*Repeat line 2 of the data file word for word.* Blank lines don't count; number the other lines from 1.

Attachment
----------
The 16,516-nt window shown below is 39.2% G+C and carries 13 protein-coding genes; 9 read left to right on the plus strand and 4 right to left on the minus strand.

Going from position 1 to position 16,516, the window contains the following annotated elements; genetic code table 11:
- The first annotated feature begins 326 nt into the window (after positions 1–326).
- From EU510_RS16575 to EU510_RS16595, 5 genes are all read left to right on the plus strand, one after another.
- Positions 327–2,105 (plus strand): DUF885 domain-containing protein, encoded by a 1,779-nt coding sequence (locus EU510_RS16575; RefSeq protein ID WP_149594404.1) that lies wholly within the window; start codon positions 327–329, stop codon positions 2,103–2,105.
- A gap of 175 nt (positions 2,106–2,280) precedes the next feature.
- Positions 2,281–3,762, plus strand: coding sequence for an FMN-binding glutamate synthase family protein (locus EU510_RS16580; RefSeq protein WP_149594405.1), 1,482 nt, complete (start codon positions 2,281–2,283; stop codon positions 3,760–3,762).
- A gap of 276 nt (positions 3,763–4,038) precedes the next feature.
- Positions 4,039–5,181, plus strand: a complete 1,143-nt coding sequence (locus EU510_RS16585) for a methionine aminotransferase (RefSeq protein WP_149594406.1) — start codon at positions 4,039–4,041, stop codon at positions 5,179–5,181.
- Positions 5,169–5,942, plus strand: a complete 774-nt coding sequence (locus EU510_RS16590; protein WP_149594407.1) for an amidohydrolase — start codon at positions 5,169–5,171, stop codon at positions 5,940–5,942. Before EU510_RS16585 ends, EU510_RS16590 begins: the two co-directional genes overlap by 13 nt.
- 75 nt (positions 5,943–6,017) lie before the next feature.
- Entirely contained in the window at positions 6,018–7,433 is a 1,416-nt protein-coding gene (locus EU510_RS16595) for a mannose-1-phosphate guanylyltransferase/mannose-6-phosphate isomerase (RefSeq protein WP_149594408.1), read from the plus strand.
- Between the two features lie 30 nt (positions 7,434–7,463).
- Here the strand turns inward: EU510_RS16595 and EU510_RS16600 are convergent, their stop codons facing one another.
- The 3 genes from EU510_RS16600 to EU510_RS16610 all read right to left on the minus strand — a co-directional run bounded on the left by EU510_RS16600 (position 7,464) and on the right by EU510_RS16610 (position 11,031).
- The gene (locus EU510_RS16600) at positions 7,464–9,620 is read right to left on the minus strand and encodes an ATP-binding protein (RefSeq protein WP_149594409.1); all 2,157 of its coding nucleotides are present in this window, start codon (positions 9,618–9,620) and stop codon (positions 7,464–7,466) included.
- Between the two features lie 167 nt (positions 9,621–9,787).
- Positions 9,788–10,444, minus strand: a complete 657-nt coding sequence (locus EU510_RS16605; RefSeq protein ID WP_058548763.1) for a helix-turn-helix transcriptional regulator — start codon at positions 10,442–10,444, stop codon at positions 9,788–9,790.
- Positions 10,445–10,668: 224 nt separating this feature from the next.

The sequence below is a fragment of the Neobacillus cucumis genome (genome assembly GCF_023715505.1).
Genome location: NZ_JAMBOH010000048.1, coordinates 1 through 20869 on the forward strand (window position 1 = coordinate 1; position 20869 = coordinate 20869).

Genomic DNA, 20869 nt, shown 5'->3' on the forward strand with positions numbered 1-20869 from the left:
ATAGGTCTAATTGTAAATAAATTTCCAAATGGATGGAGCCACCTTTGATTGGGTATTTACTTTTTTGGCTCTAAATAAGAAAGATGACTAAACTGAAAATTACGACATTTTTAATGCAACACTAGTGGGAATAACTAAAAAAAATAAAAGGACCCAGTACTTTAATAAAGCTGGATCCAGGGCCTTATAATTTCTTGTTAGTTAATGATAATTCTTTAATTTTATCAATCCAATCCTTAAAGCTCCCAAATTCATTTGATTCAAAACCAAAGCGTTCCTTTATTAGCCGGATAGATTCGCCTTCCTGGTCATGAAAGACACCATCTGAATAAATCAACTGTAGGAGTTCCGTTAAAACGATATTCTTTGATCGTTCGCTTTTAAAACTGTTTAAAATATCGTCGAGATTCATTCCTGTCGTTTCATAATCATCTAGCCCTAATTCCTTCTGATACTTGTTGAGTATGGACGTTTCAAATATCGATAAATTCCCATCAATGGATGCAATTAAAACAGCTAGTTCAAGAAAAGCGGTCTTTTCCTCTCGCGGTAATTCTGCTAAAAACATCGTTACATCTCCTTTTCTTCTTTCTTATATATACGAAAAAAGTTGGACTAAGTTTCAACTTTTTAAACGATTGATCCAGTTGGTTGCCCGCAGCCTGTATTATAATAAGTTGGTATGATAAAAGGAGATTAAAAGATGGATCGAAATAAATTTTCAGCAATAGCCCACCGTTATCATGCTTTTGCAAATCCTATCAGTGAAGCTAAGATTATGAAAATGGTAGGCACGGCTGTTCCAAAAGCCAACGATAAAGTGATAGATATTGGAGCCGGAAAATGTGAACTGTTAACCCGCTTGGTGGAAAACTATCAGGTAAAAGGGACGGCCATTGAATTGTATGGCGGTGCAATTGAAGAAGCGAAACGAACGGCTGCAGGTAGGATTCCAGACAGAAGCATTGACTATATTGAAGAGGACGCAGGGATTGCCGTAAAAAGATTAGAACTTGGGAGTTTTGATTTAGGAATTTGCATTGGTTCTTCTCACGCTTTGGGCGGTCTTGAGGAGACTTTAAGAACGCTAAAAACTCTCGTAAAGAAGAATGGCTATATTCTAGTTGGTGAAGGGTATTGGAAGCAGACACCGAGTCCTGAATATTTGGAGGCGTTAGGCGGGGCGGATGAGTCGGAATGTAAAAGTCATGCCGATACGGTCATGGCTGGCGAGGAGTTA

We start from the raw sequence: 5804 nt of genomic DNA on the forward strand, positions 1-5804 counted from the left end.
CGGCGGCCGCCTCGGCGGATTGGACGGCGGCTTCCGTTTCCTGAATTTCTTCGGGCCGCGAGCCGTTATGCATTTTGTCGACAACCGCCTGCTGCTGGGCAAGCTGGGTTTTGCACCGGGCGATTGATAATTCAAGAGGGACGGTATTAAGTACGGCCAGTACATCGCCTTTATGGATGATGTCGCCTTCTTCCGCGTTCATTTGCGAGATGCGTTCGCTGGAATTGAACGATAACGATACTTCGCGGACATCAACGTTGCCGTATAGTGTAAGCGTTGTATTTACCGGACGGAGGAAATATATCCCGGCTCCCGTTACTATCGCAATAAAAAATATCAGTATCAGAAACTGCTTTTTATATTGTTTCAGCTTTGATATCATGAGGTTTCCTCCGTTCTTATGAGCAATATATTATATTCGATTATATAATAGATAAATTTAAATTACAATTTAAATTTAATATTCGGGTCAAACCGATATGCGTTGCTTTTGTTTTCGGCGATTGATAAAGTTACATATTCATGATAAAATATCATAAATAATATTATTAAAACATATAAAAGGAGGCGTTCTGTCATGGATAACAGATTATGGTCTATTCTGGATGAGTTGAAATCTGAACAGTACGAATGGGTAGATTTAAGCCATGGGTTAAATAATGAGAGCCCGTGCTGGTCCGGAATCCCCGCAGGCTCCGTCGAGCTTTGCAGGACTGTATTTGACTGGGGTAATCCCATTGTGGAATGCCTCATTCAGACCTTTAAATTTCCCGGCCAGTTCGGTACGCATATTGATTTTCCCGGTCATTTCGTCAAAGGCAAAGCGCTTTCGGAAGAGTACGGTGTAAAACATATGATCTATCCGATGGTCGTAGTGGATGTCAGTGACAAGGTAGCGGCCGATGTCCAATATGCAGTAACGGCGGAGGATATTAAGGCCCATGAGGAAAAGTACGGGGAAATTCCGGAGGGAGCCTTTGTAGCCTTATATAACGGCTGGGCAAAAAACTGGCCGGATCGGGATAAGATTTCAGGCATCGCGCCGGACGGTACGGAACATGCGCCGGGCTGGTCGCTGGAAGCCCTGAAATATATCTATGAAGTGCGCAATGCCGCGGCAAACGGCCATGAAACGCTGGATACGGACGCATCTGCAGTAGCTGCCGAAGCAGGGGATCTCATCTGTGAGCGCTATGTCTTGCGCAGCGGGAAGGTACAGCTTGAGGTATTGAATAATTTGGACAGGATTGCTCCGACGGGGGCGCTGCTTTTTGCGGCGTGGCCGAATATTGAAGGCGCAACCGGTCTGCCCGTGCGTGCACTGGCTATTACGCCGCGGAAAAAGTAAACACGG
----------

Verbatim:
Going from position 1 to position 16,516, the window contains the following annotated elements; genetic code table 11: